The biggest sell here is Johnson’s art, and it exceeds expectations. Johnson’s world of The Rising Plains is beautifully rendered, and feels old and lived in. As the series is a veritable blender of genres, we get to see Johnson pen all kinds of environments, making for some really dynamic storytelling. Right from the first page, we see a mix of sci-fi and fantasy as what looks like a veritable Hobbit home is attacked by flying, laser-shooting gunships. Further on in the book, we’re given a one-page spread as Jerome and the Roto fly towards the huge Paznina war machine. It’s enormous, castle-in-the-sky design is suitably intimidating, yet sitting amongst the billowing purple clouds, it feels fantastical.
The character design is sublime, and is done with a simple elegance. Thea and her family all wear pretty normal clothing when you look closely, but their clothes are old and tattered, and covered in bits of sci-fi looking armour to make it interesting. Jerome’s tooth mask is pretty harrowing, especially when you learn the story behind it, but it’s a little uncomfortably similar to the motorcycle mask of Immortan Joe from Mad Max: Fury Road. The best work here, however, is the overlooked Paznina knights, who bear shark-fin style helmets, and an overall medieval look. They all carry a variety of guns, spears and swords for weapons, and have creepy techno eyes on their visors which fit in well with the overall genre mish-mash aesthetic.Continued below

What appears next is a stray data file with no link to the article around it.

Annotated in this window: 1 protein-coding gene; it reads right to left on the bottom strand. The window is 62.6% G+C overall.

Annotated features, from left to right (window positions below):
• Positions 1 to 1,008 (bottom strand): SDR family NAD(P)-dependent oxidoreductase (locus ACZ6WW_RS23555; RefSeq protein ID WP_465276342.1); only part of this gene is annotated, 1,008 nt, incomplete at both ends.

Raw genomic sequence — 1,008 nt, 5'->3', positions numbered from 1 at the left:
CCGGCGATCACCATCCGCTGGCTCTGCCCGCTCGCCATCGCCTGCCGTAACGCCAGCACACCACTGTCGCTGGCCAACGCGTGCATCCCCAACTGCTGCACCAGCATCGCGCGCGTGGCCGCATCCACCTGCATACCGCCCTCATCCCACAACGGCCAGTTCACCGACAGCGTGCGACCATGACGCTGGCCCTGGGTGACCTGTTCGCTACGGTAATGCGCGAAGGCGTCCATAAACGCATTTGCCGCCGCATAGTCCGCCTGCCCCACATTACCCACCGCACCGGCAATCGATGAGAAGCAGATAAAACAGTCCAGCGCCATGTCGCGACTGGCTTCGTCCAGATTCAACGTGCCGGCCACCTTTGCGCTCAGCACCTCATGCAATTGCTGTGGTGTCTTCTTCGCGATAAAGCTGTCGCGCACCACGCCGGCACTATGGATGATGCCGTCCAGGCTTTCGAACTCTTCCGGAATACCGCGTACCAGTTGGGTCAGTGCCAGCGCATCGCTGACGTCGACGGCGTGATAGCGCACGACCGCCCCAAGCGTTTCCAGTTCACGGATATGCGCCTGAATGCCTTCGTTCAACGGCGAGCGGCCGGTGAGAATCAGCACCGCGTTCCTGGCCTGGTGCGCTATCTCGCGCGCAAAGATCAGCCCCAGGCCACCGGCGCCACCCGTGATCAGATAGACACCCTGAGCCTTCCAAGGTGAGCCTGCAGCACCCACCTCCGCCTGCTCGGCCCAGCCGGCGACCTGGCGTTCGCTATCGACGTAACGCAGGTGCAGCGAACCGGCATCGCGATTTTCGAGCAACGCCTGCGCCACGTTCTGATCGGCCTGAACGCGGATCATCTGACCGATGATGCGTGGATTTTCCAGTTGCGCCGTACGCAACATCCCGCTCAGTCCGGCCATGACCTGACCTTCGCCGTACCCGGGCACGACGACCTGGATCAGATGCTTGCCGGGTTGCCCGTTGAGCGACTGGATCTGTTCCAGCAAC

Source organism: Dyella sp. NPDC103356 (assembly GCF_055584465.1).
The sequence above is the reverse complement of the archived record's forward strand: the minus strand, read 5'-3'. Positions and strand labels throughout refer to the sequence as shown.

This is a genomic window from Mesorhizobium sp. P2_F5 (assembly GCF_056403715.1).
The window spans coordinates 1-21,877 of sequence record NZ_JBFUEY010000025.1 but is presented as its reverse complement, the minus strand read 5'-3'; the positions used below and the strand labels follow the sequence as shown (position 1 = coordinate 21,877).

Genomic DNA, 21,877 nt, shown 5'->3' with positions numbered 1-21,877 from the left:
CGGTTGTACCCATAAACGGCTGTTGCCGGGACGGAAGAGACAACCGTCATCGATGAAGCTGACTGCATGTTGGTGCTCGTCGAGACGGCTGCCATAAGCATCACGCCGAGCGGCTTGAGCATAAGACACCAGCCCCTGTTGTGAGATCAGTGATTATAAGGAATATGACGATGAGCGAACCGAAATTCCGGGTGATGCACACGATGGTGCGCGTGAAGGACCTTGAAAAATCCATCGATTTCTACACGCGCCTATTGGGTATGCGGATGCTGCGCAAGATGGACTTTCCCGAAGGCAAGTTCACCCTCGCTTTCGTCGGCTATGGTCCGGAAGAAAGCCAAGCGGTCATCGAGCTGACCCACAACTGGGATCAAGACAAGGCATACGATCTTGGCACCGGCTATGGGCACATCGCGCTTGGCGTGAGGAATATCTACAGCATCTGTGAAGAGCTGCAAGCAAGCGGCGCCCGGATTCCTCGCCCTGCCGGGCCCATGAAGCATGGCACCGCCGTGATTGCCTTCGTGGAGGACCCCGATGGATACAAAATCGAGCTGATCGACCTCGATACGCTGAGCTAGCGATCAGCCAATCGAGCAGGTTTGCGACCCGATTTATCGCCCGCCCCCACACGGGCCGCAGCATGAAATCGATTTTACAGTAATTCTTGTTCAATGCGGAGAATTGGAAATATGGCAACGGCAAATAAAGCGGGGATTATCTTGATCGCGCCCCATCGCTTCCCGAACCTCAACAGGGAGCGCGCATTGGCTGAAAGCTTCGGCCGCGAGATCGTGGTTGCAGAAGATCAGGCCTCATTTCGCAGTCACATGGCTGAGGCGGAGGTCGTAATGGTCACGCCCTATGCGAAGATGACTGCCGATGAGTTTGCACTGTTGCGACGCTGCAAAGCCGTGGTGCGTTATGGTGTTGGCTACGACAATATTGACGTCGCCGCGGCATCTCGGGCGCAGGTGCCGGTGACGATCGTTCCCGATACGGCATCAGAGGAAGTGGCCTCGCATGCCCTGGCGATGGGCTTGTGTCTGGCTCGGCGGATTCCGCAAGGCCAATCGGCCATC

Never let it be said that Johnson can’t pen an engaging action sequence. The pace hits top gear as Jerome’s battering ram ship smashes the wall of the war machine. The panels move back and forth between the Pazninans and the battering ram quickly to build tension, which is all released in a big, stunning double page spread of Jerome and his soldiers unloading to attack. Even the scene with Rollo skulking around the empty halls of the war machine has a deadly confrontation that pulls you right into the thick of things. Johnson choreographs the scene beautifully as Rollo’s enemy knees him to the ground, before Thea shows and up and promptly decapitates him. Johnson’s keen eye for pacing in evident in these sequences, and it makes for great comic work.
Mike Spicer’s colors as a big part of bringing Johnson’s visceral world to life, just as important as Johnson’s contributions. Spicer brings a neon vibrancy to the world, mixed with dull colors to set a brilliantly grim yet sprawling world. He uses bright primary colors to great effect when Rollo is rescued by Thea. The speed-line filled backgrounds are highlighted with a fiery combination of reds and yellows, giving us a great sense of the high-speed pacing of the sequence. Additionally, Spicer is a big part of the one-page spread of the war machine: the mood isn’t darkly lit to make it feel overbearing, but filled with faded purples and blues to create a mystical effect.
Final Verdict: 8.9 – A high-octane debut that thrusts us right into Johnson’s world – “Extremity” is as beautiful to read as it is visceral.